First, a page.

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Inspired by Pope Francis, Graffiti Artist Brings Pop Message to Young People in Assisi

Mauro Pallotta
Images of Pope Francis by Roman artist Mauro Pallotta, or Maupal, on display in Assisi, Italy. Photos by Enrico Mattioni

VATICAN CITY (RNS) — Pope Francis’ economic vision meets graffiti art in a new show by Roman artist Mauro Pallotta, or Maupal, who hopes his work will inspire the thousands of young adults gathering in Assisi this week as they imagine a new kind of global economy.

The artist’s nine most influential works are on exhibit in the Basilica of St. Francis of Assisi until Nov. 6, along with a never-before-seen painting. The exhibition is called “Papale Papale,” a play on the Italian words meaning “papal” and “to state things very clearly.”

Pallotta’s graffiti art aims to bring the complexity of Catholic teaching to regular people on the streets.

“I try to represent in a graphic way the magisterium of Pope Francis by using designs that are understandable to adolescents,” said Pallotta in an interview with Religion News Service. “I use a simple and clear message to illustrate the main steps and objectives of Pope Francis.”

Pallotta’s art is on display in the small town as more than 1,000 young adults from all over the world descend on Assisi, the birthplace of Pope Francis’ namesake saint known for his dedication to the poor, peace and creation, for The Economy of Francesco meeting from Thursday through Saturday (Sept. 22-24). The gathering, which aims to promote a more inclusive, sustainable and equality-based economy, will convene “young economic scholars, entrepreneurs, and changemakers, from more than 100 countries,” according to the event’s website.

Roman artist Mauro Pallotta, or Maupal, depicts Pope Francis scaling a wall toward St. Francis of Assisi, on display in Assisi, Italy. Photo by Enrico Mattioni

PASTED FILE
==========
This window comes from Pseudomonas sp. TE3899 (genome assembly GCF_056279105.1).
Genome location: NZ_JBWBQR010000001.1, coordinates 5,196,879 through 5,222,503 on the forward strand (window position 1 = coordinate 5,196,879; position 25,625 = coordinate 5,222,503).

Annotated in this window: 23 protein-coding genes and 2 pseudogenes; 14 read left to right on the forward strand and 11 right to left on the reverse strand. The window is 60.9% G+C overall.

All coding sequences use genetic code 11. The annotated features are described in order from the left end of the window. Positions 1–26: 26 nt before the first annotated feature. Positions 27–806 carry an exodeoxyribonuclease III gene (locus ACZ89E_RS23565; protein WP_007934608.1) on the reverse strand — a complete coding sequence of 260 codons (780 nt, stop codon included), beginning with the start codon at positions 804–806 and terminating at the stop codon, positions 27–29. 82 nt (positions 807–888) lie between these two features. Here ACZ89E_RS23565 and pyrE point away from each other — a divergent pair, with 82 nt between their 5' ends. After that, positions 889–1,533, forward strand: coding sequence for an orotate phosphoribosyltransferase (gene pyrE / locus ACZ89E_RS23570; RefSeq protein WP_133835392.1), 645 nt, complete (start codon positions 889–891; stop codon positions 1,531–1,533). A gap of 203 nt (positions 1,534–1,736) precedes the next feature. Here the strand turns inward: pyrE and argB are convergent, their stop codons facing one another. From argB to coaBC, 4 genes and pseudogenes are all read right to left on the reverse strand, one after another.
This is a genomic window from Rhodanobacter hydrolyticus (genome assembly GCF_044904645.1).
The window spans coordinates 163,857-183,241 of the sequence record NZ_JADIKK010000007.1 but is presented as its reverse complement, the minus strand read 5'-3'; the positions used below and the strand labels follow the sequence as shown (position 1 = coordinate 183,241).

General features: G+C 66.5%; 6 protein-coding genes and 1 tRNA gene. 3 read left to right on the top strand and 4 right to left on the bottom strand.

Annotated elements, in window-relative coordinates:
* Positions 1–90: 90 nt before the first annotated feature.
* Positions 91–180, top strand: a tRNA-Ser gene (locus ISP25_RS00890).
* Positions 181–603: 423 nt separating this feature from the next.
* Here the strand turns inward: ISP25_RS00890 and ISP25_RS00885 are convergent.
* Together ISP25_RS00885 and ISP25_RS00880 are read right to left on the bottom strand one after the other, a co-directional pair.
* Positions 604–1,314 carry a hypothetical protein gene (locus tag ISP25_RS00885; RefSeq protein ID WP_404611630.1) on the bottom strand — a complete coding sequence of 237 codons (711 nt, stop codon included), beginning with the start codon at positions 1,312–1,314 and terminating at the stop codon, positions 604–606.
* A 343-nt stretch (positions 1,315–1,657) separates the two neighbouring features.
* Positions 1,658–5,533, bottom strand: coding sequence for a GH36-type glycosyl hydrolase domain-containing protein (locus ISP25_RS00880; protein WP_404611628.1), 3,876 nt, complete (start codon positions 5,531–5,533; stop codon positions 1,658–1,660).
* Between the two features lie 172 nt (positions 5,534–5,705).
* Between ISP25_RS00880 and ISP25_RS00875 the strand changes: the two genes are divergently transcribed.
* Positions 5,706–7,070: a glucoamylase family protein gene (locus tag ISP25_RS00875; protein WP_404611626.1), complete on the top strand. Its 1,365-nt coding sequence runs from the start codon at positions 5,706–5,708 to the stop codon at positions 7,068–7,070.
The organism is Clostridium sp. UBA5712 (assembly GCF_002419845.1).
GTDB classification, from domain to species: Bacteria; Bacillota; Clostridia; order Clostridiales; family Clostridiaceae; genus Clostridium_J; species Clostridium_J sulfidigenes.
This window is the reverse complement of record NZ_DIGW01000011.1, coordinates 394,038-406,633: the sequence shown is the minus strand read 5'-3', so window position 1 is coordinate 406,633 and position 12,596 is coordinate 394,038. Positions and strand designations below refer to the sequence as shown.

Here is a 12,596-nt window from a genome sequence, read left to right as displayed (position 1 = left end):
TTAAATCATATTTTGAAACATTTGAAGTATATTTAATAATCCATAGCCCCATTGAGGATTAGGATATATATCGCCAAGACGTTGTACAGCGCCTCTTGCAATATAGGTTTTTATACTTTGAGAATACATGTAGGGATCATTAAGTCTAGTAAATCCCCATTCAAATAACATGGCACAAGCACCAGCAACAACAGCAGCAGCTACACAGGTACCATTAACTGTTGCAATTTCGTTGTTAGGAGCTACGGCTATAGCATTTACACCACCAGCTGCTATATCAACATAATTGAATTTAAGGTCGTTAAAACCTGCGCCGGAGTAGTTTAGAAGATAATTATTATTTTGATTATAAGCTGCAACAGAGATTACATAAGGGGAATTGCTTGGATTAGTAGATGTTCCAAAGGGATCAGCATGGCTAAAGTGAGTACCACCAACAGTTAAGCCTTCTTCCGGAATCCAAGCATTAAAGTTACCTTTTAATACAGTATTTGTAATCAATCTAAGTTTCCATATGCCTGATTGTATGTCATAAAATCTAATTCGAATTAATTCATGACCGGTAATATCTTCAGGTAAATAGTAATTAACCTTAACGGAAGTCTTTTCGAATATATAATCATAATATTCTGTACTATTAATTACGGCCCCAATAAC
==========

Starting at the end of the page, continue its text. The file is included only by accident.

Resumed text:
After two days of workshops, roundtable discussions and networking, attendees will have a chance to hear from Pope Francis, who will be attending the event and delivering a speech on Saturday, followed by a reading and signing of The Economy of Francesco pact, which includes a series of personal commitments “and an appeal to citizens, institutions, and companies all over the world,” according to the EOF site.

The thought of young people working with an 85-year-old pontiff to challenge deeply rooted economic models may seem laughable to some, but Pallotta said he hopes his artwork will remind participants that it’s often the smallest and most humble who can change the world.

“It’s especially the simple people who do the greatest and most complicated things,” he said.

His first portrait of Pope Francis, “Super Pope,” launched the artist to international stardom in 2014 and remains his favorite to this day. “Even if that image shows a superhero,” he said, referring to the image depicting the pope soaring through the air with his white mantle, “he is actually a very humble and simple superhero.”

“He’s wearing glasses, has a bit of a belly, and his briefcase containing the Christian values that he always brings with him actually has a scarf emerging of his favorite soccer team in Buenos Aires,” he said.

Pallotta was born and raised in and around the Vatican and when Francis was elected in 2013, Pallotta said he immediately resonated with the new pope, who became something of a muse for him. “The greatest inspiration was his tremendous physical similarity with my grandfather who raised me,” he said.